Press Forging – Process , advantages and Disadvantages

Introduction to Press Forging

Press forging may be defined as the process of shaping a metal that is placed between two dies by applying mechanical or hydraulic pressure. Press forging is usually done on a forge press – a machine that applies gradual pressure on the forging dies. The shape of the metal is usually accomplished by a single stroke of the press for each die station.

The key difference between impact forging and press forging is that in the former method a sudden impact force is applied on the die, while in the latter method a gradually increasing pressure is applied on the die.

Press forging may be undertaken as a hot or cold forging process. Press forging is suitable for high volume productivity of forgings. The various forging operations in a press forge and its applications are described below.

Read More: What is Forging and Its types ,Advantages

The press forging is similar to drop forging but uses a single, continuous, slow squeezing action instead of a series of impact blows. Because of slow ram travel and continuous action of the hydraulic presses, the deformation penetrates deeper so that the entire volume of the work piece simultaneously and uniformly undergoes plastic deformation. While in case of drop forging, the energy is only transmitted into the surface layers of the work part.

A good industrial practice is to use shaped blanks or preforms so that it can be forged in a single continuous stroke. The press forging may be of flash type of fleshless. In flash-press-forging, the surplus metal is flashed out in the gutter, provided at the parting line, while in flashless-press-forging, the entire material is utilized to fill the die cavity.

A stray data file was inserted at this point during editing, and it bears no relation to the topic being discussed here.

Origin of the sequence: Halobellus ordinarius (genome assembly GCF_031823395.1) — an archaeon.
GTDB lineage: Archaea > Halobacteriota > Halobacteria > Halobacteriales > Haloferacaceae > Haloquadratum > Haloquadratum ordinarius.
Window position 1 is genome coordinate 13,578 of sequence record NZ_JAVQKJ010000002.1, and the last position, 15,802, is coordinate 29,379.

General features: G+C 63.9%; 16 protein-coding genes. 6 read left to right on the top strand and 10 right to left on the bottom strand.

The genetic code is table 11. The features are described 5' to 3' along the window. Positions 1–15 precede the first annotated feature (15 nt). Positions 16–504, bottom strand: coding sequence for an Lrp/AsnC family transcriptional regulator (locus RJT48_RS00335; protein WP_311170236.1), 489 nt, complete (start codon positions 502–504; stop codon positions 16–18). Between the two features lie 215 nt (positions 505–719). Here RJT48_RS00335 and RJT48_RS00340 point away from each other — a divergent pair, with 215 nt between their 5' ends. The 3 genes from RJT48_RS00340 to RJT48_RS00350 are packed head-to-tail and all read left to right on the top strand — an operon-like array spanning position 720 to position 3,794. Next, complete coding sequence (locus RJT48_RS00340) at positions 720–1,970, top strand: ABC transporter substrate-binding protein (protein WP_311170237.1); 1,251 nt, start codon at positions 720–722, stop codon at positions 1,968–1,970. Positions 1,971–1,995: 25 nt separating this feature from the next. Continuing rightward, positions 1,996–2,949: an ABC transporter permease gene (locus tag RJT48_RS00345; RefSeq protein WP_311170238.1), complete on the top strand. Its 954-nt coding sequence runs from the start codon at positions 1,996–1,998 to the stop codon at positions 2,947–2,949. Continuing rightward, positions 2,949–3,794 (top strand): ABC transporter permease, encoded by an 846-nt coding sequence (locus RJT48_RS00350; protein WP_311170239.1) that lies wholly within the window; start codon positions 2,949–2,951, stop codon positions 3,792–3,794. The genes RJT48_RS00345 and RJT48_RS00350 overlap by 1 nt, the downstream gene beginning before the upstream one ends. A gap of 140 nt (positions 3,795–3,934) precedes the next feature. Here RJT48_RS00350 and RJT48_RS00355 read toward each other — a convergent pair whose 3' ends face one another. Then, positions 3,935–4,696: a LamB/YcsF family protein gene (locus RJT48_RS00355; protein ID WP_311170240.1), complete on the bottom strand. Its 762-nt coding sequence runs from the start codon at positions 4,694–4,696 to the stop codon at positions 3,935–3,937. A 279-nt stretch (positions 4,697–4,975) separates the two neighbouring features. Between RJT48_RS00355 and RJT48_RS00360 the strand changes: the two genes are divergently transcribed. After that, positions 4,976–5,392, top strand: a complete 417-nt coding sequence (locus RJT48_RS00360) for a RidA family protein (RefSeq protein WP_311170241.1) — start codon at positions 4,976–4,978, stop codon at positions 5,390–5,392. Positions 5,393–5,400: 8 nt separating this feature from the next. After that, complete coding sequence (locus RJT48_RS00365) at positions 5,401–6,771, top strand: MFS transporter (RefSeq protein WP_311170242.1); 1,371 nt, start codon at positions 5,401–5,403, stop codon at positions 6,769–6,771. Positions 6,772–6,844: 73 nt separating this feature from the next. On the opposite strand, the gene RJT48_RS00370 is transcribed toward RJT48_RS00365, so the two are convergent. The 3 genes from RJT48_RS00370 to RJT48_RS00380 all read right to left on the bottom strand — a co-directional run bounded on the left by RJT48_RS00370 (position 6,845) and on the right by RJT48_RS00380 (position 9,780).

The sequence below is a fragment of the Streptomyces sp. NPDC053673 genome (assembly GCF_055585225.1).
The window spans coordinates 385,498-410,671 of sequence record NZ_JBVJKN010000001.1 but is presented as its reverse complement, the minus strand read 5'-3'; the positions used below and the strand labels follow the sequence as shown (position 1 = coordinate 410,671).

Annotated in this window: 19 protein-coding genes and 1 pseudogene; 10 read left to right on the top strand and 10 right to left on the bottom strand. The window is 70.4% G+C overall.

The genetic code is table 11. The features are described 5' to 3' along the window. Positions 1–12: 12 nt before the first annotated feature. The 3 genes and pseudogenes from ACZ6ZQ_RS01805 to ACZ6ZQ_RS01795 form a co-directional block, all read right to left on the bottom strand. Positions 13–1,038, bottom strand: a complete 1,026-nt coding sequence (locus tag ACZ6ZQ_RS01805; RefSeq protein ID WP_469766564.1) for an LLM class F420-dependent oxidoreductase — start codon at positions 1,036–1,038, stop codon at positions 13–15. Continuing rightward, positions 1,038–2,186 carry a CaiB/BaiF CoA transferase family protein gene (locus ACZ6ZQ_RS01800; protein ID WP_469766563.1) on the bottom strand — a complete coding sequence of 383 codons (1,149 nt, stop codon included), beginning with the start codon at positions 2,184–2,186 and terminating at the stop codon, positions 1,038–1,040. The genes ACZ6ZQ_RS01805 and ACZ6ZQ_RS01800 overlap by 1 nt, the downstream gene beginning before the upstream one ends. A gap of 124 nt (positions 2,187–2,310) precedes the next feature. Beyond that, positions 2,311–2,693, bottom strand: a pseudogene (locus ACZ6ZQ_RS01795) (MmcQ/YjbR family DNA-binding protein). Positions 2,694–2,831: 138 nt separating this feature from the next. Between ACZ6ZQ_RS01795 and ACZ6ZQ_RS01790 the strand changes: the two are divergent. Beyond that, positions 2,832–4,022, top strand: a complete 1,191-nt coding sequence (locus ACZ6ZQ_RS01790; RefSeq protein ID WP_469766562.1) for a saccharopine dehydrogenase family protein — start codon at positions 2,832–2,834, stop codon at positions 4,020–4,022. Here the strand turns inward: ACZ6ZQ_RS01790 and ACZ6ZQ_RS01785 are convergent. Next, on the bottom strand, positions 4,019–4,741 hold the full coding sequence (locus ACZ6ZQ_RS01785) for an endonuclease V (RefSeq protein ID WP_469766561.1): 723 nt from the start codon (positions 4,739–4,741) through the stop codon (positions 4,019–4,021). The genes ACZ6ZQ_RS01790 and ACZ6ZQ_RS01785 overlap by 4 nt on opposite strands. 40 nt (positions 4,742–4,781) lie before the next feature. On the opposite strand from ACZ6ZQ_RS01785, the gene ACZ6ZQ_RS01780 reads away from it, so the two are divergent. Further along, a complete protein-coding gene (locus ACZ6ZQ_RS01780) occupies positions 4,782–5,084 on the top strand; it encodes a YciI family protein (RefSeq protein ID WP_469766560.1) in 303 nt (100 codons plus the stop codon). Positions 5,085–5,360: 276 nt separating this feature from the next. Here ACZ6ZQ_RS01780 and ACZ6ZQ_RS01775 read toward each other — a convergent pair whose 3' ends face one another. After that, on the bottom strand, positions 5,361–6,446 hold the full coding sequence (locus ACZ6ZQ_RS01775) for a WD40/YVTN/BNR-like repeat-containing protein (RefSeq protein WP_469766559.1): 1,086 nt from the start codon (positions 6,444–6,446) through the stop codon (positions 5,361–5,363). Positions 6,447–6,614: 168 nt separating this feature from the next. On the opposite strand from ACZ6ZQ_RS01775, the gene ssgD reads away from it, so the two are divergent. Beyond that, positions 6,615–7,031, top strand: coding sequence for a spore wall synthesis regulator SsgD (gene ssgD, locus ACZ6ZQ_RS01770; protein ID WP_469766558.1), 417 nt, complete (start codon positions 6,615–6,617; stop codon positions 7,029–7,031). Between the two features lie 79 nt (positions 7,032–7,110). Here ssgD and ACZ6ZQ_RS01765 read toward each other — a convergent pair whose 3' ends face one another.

hydraulic press forging
hydraulic press forging

Technique of Press Forging
Press forging is a technique that applies gradual pressure on a die holding a work piece. This can be done as an open die or closed die forging process. In an open die press forging process, the metal is surrounded by the die on one side only. In the case of impression die or closed die forging methods, the metal work piece is enclosed in a die and pressure is applied on the die. Plastic deformation of the work piece occurs and it fills the die cavities.

Types of Forging Presses

The three main types of forging presses used for press forging are listed below:

  • Mechanical Press – converts the rotation of the motor into linear motion of the ram.
  • Hydraulic Press – hydraulic motion of the piston moves the ram.
  • Screw press – screw mechanism actuates the ram movement.

Advantages of Press Forging:
1. Higher productivity than drop forging.

2. Greater accuracy in terms of tolerances within 0.01 to 0.02 inch.

3. Dies used in press forging have less draft, therefore more complicated shapes can be forged with better dimensional accuracy.

4. The speed, pressure and travel of the die are automatically controlled, in press forging.

5. Possibility of process automation through mechanism of blank feeding and forging removal.

6. The operation is completed in a single squeezing action, saves the time.

7. The plastic deformation goes deep into the centre of the work piece, provides uniform and simultaneous deformation throughout the metal.

8. The capacity of presses ranging from 500 to 9000 tons and the number of working strokes per minute can be high as 40 or even 50. Means 40 to 50 parts produced per minute.

9. The press forging, therefore, is suitable for mass production of nuts, bolts, rivets, screws, break levers, bearing races, valves, etc.

Limitations of Press Forging:

Nevertheless, the press forging has certain limitations, these are:

1. The initial capital cost is higher compared with drop forging, because the cost of crank press is always higher than that of an equivalent hammer.

2. The difficulty of descaling the blank is another short coming of this process.

3. The process is economically suitable only when the equipment is efficiently utilized.

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